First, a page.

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A MANUAL OF
MEDICAL JURISPRUDENCE AND TOXICOLOGY.
PART I. MEDICAL JURISPRUDENCE,
Importance of the subject of Medical Jurisprudence-Ordinary and Expert Witness-The Coroner's Physician-Relations of the Medical Profession to the Coroner in Cases of Sudden Death, etc.
MEDICAL JURISPRUDENCE, or Forensic Medicine, or Legal Medicine, as the subject is often also called, may be broadly defined as medicine in relation to Law. Although a subject of very wide scope and much practical importance, it is, nevertheless, usually neglected by the students of medicine. It is very desirable, however, that every physician should have some knowledge of medical jurisprudence. The physician should know what the Commonwealth expects of him and has a right to demand of him in his professional capacity, and he should know his own rights as a medical expert. Every physician, during the course of his professional career, may be called upon to give testimony in cases of rape, foeticide, infanticide, death from poison and from other causes.
Witnesses, however, are of two kinds. One is a witness in the ordinary acceptation of the term, who testifies simply to matters of fact of which he has personal knowl
edge. The other is a witness, who likewise testifies to matters of fact, but concerning which he has special professional expert knowledge, such as the ordinary witness cannot, from the nature of the case, be expected to have. A person, for example, happens to be walking in the street. He sees a boy run over by a street car, or a man plunge a dirk into another; or the shot of a pistol is heard and a man is seen to fall. This person is a witness in the ordinary acceptation of the term. That is to say, he is liable by the law of the Commonwealth to be at any time subpoenaed to testify in court to these facts. Such subpoena, when served, the witness must obey. Every citizen may be called upon to testify to matters of fact of which he has personal knowledge. The medical expert witness, however, is of a kind different from the ordinary witness. He is called upon by the prosecution or defence to give an opinion or testimony as to facts concerning which he is especially qualified to express an opinion on account of his professional training. His knowledge of the particular facts of a case, however, will depend entirely as to whether he sees proper to make himself acquainted with them or not. No law can compel, for example, a physician to examine the contents of a stomach, with the view of determining whether they contain a poison, if he refuses to do so. The physician can excuse himself on the ground that he does not feel competent to make the chemical analysis, or that the necessities of his practice do not give him sufficient time to make such analysis, or that giving testimony in court at the time of the trial may interfere with other professional engagements, etc. The physician may give any such reasons he pleases for refusing to undertake a medico-legal investigation, and no law can compel him to do so.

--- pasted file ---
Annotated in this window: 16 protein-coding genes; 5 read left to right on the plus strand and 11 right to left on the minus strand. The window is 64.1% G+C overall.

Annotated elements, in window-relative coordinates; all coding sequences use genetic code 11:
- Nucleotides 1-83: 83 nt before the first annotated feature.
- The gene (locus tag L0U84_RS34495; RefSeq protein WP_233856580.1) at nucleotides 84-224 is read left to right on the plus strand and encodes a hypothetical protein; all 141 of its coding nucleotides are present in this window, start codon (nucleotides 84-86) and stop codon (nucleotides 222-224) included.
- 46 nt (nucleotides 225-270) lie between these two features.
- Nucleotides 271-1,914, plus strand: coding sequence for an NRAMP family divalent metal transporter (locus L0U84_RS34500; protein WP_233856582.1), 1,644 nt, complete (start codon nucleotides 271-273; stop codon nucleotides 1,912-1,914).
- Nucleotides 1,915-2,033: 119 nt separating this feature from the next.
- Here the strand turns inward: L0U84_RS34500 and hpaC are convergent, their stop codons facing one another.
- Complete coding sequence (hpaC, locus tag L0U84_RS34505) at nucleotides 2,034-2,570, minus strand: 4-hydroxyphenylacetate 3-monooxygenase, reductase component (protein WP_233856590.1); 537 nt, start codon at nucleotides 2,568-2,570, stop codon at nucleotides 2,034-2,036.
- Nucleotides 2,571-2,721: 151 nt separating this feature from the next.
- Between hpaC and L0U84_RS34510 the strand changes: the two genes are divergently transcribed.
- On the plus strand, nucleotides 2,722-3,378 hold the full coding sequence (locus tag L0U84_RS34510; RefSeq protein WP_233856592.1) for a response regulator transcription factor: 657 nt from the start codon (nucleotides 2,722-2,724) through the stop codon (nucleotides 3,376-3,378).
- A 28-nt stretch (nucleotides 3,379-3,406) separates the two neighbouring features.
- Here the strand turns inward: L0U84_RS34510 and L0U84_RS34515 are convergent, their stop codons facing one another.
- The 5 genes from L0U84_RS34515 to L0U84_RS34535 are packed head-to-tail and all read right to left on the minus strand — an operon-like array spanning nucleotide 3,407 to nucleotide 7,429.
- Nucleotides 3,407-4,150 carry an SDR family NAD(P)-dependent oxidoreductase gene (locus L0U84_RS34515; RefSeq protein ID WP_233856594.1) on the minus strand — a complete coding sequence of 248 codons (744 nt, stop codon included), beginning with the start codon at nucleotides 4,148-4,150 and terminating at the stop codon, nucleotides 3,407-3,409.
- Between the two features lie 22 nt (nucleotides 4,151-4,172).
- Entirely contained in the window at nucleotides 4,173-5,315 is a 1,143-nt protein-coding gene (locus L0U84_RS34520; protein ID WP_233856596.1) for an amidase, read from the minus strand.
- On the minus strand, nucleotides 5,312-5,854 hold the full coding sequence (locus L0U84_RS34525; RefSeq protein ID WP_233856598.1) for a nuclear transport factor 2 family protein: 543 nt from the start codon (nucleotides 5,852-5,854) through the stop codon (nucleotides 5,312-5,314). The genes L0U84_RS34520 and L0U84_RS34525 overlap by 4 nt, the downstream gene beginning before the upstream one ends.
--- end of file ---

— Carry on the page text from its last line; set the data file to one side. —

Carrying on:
The Gardner Sanitarium
Ordinarily it would be unwise for a young physician not to avail himself of an opportunity of giving testimony in court, since it undoubtedly leads indirectly to a great deal of practice and professional preferment generally. If the physician does accept this responsibility, it is important that he should know exactly what his duties will be to the Commonwealth under these circumstances, and also what he may expect from the Commonwealth.
Coroner's Physicians.-Usually in every large city there are appointed by the coroner one or more "coroner's" physicians, whose duty it is to make all medico-legal examinations, or a police magistrate or some such official has the power to appoint a physician to conduct the same. It is obvious that the more attention any one physician gives to this kind of professional work, the better qualified will he be for performing it; in Philadelphia the coroner usually appoints one physician as coroner's physician, though frequently he is allowed one or more assistants.